#1: Char and Joe’s Christmas Quilt

This queen-sized quilt was a Christmas gift from my sister and her husband; I think I got it in around 2000, give or take a year or so. They presented me with completed individual squares (each square made up of two triangles, one dark red and the other on the white/pink scale) and asked me to pick out the way I wanted them to go together. After trying out a few different patterns, I decided I liked the light squares with the red zig-zags around them.

The quilt has gotten a lot of use and is getting frayed here and there, but it’s still my main bed quilt and it looks great.

You can see the backing of the quilt here, and the machine quilting.

Since the quilt is too big to fit on the futon I used to model it, I wanted to take another, closer shot so you could see the quilt’s border.

If you’re having trouble picturing the basic square used to construct the quilt, there are four of them here, to the right of the border. They meet in the center of the lighter area.


#2: Mom’s crocheted afghan

My mother likes to crochet afghans, and here’s one she gave to me. Sometimes they are very ordered, sometimes they have variations on a theme, and other times they are more freeform, as is the case here. I throw this one on the bed when it’s particularly cold.


#3: Grandma’s square quilt

I believe this was a gift from my grandmother Mig. It’s a square quilt that doesn’t quite cover my bed, so, for the most part, I decorate my futon couch with it.

As is often the case, you can see the quilting best by looking on the reverse of the quilt.

Here’s a closer view of the front of the quilt. The quilting on the border is something else.


#4: Char’s Challenge Quilt

Some of my relatives would set quilting challenges for themselves; for instance, each of them would pick a fabric, without any reference to what the others were picking; and then they would need to make a quilt using only those fabrics. These became known as the ‘kill or cure’ challenges, and this quilt was the one my sister made for the final such challenge. The quilt is beautiful, but if you look at the individual fabrics, you will see that making them work together would be tricky. (I think my sister might have hand-dyed some of them, which was allowed, but even so …)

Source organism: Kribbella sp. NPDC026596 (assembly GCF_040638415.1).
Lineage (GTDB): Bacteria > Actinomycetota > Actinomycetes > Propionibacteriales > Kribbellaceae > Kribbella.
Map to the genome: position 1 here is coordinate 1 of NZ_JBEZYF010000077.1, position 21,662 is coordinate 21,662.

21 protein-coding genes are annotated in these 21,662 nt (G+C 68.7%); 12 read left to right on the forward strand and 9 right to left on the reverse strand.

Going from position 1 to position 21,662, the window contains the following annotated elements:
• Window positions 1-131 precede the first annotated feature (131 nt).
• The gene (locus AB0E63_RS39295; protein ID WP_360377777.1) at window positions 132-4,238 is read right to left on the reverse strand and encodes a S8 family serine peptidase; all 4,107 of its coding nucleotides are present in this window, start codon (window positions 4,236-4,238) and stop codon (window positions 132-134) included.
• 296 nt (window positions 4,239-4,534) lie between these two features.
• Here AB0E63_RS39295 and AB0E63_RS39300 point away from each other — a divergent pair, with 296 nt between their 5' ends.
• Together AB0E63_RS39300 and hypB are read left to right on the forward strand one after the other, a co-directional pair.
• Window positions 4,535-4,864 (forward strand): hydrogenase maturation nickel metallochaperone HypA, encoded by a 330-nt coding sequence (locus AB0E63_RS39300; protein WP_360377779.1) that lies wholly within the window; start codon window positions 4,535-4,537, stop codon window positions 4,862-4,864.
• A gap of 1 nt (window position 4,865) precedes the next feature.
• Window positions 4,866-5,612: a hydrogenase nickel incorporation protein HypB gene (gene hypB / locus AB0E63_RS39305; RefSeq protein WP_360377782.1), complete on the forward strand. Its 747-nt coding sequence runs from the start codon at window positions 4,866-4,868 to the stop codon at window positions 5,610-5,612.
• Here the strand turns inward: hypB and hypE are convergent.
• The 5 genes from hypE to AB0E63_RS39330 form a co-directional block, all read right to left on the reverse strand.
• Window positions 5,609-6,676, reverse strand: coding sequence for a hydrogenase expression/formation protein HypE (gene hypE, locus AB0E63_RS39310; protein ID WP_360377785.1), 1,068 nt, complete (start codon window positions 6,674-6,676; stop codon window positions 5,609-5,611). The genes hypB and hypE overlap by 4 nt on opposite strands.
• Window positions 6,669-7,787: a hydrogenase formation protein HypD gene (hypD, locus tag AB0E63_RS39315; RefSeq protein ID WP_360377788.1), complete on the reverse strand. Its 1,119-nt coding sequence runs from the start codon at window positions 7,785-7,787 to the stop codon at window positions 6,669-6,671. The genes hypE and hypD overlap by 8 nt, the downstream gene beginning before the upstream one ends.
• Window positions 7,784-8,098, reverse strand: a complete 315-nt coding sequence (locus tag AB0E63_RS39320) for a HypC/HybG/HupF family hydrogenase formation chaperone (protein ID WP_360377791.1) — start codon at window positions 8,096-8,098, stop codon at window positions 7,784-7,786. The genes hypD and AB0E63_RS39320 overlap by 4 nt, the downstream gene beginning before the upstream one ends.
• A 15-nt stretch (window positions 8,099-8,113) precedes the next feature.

I wanted to give a bit of a close-up to allow you to better see the fabrics that were used.


#5: Jake’s Knitted Blanket

This is based on a Debbie Bliss pattern from her ‘Great Knits for Kids’. At some point in 2006 I happened across a sale on Aunt Lydia’s Denim Quick Crochet Yarn, and I bought six or seven giant spools of it; then, when I got it home, I realized I would have to figure out what to do with it, and panicked a bit. Well, this pattern definitely was good for getting through a bunch of it. I also threw in a couple of hundred-yard skeins of Rowan Denim, one black and one blue.

I started knitting this in May of 2006 and finished it the following January, eight months of fairly steady knitting. It got a little dispiriting towards the middle, but I managed to power through.

One feature of Rowan denim yarn is that it fades and shrinks after washing, sort of like a pair of jeans would; you can see that at work in the two stripes of Rowan denim I used here.The Aunt Lydia’s denim yarn that made up the bulk of this project doesn’t do that.

You can also see in a bit more detail all the cable stitches that drove me crazy for the eight months I spent knitting this thing.

The stripes were originally black and dark blue, as can be seen in this photo, which I took just after I finished knitting the blanket.


#6: Jake’s Quilt

I’ve only made one quilt in my life, and here it is. The idea for the pattern occurred to me one day, so I sketched it out, and, with the help of my mother, made it. It’s a couple of feet square and not really useful for anything, so I hang it on the wall of my apartment.

http://rartastic.tumblr.com/post/77548430136/dont-get-me-wrong-i-had-a-good-day-i-really

rartastic:

Don’t get me wrong, I had a good day. […] 

I just don’t know how or when or if I even should (or could) change my life to try to fit in finding someone I like enough to date. So yeah. I’m very single and likely to remain that way forever.

I think I’m somewhat older than rartastic, and I know that society has different expectations for men and women, so people in other situations should take this with a grain of salt. With all that said: At this point in my life, my feeling is: Yes, sometimes I have regrets about being single; but I think many people in relationships also have regrets from time to time. At some point, I feel like I have to just accept the choices I’ve made in my life (either explicitly or implicitly) and get on with things.

This is not to say that I’ve closed the door entirely to finding someone to be in a relationship with — just that it’s not the priority for me that it seems to be for many other people (and, to be clear, I don’t think there is anything wrong with either; different priorities work for different people.) Being single has turned out to be pretty fulfilling, for me.

I tried ending this little essay in a few different ways, but wasn’t satisfied with any of them, so perhaps those few caveat-filled paragraphs will do, for now.